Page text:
Learn what you can do about skipping chains on your bike.Skipping chains will wear on the chain, cassette, and/or the chainrings. The chain is the most likely to wear out first since it is made entirely of small, moving parts. Those parts tend to wear out faster when they are dirty or ridden dry. Chains on most modern drivetrains usually last anywhere from 1500 to 2000 miles. This can change depending on your riding style and how well you maintain your bike. If you keep your drivetrain clean and you tend to spin at a slightly higher cadence then you will get more mileage out of your chain. Follow these six steps to clean your drivetrain.

When the chain wears, it no longer sits evenly on the cassette cogs and chainrings. As this goes on the chain will eventually start to jump since the chain wears much faster than the cassette and chainrings. If you let your chain go too long it will start to wear down the teeth of the cassette first and then the chainrings. If the chain is replaced before it is too worn the cassette and chainrings will outlast the chain many times over. You’d much rather want to replace your chain than the cassette and chainrings.

Use this bike tool to measure chain wear at home. You can also call James Balentine at City Limit Cycles. He can measure it for you and make any necessary adjustments and/or fixes.

City Limit Cycles – Official Bike Mechanic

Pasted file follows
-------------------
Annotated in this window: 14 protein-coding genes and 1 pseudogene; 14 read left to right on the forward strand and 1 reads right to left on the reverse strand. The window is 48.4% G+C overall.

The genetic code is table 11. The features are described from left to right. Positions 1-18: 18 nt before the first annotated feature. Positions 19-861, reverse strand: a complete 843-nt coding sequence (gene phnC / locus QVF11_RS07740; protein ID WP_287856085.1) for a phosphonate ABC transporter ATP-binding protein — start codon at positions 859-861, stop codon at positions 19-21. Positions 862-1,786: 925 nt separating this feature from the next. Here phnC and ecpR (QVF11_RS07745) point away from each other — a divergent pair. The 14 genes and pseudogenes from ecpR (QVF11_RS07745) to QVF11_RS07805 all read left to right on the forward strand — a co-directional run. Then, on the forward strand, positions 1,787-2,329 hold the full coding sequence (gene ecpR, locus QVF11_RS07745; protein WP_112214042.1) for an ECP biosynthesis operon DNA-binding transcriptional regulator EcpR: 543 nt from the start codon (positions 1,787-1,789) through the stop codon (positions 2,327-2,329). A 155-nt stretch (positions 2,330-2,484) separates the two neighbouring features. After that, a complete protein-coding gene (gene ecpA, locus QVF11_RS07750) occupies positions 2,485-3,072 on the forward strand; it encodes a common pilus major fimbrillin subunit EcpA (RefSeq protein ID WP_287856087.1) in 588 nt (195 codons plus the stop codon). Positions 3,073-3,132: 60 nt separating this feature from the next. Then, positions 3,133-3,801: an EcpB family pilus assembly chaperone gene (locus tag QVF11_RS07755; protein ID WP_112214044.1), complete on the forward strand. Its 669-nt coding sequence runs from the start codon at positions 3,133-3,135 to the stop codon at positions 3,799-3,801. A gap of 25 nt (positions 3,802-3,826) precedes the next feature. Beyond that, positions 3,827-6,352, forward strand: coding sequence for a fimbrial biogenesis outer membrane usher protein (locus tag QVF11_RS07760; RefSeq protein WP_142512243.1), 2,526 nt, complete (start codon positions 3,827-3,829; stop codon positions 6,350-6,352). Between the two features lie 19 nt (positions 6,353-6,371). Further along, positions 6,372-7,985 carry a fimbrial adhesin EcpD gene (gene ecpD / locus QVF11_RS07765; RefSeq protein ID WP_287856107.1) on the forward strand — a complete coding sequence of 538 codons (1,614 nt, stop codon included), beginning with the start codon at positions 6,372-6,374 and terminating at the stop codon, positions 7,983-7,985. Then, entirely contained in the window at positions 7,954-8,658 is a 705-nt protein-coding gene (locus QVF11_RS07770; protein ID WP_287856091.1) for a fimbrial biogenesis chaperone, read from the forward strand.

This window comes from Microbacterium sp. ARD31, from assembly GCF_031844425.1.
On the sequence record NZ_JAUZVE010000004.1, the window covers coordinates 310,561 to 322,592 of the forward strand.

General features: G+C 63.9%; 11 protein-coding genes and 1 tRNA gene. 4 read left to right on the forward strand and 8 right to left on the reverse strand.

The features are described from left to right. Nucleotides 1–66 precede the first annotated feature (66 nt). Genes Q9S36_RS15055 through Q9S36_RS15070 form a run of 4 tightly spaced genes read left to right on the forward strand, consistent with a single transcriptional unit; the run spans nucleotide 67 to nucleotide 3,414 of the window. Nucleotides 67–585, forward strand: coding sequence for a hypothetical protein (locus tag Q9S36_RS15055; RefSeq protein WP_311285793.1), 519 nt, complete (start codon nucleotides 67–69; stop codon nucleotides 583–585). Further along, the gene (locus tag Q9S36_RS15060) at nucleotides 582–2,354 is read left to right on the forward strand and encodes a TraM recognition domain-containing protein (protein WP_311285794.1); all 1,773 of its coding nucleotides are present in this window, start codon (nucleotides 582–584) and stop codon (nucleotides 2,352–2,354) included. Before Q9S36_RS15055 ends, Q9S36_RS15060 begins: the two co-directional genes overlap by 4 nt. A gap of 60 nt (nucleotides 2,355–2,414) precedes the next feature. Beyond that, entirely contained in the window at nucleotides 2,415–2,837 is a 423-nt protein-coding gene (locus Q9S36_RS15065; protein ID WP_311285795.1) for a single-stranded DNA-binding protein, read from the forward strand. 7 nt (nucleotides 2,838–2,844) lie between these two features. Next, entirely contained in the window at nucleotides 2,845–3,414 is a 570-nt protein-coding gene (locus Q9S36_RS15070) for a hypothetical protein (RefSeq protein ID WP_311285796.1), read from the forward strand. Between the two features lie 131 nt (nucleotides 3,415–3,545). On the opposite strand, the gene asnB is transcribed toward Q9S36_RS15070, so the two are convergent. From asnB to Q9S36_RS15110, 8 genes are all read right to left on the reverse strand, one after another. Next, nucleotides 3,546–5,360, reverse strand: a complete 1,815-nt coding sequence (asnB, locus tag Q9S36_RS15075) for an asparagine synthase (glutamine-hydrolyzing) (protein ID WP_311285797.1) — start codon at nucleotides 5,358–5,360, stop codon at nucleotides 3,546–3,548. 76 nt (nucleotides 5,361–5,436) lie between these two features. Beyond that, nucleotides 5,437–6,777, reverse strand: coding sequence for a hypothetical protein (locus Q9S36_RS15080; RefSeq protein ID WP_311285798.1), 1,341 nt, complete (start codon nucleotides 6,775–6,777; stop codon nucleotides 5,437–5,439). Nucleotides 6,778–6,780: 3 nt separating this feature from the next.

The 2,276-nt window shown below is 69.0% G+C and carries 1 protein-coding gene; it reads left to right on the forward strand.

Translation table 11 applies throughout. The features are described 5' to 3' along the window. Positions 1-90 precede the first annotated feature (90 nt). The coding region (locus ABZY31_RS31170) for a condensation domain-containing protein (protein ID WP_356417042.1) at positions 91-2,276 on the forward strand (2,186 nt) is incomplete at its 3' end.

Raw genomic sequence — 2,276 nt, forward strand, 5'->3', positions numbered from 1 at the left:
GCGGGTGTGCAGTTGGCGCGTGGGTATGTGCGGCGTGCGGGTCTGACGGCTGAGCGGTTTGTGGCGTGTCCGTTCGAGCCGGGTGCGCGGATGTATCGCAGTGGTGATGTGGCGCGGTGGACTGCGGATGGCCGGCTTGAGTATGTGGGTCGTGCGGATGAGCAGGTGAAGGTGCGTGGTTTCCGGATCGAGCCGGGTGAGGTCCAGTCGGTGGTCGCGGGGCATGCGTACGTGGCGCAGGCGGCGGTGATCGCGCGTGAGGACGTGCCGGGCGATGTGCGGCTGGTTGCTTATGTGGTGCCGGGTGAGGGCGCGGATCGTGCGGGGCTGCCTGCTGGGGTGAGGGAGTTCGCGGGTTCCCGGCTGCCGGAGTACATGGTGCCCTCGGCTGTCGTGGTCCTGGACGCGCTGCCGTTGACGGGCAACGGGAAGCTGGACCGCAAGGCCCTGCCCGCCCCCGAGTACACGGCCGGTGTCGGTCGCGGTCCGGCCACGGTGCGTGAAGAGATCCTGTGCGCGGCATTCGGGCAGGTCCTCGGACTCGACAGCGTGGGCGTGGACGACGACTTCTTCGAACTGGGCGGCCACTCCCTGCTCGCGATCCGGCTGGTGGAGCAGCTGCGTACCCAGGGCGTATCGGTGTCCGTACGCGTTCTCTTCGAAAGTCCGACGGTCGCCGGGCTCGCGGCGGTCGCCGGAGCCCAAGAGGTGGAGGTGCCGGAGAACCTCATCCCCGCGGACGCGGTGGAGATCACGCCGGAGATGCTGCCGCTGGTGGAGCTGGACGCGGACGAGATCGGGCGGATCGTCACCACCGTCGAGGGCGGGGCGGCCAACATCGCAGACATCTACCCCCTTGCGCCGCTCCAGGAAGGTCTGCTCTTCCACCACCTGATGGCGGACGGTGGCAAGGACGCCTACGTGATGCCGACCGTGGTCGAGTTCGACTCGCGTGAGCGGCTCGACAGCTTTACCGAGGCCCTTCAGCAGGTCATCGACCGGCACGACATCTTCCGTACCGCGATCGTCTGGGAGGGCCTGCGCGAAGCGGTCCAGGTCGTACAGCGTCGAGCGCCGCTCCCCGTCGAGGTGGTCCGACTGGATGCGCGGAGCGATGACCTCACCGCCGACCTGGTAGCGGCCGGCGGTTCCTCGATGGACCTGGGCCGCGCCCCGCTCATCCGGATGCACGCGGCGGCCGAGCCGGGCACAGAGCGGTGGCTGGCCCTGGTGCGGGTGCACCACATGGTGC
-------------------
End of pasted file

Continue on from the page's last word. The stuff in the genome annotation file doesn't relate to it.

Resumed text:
Meet your Jack’s Generic Tri Official Bike Mechanic – James Balentine owner of City Limit Cycles!

Although you need to get your bike tuned up before race day and know how to change your own flat tire, James will be available race morning for any unexpected last-minute issues.

For more than two decades, James worked as a bike mechanic at bike shops, including a decade as Head Mechanic for Jack & Adam’s Bicycles in Austin.  For the past 14 years, James has traveled the world volunteering as the mechanic at Triathlon World Championships for Team USA.  He has also helped Olympians for Team USA Paratriathlon in Brazil and continues to volunteer for Team USA Paratriathletes.

James likes bikes. He likes to see and hear them running perfectly because he likes to see you riding them with a smile. His service experience is built around a lifetime passion for all things cycling. He’s been a pro racer, a pro mechanic and pro level bike geek.

Through it all James brings a high level of professionalism and attention to detail. He has cared for all kinds of riders from recreational to pro and literally every kind of bike on the planet, quiz him. Click To Tweet
City Limit Cycles is James’ mobile bicycle repair company.  Now a world-class bike mechanic comes to your door so you can focus on what you love most – more saddle time.  We’re lucky to have someone of his caliber at Jack’s Generic Tri.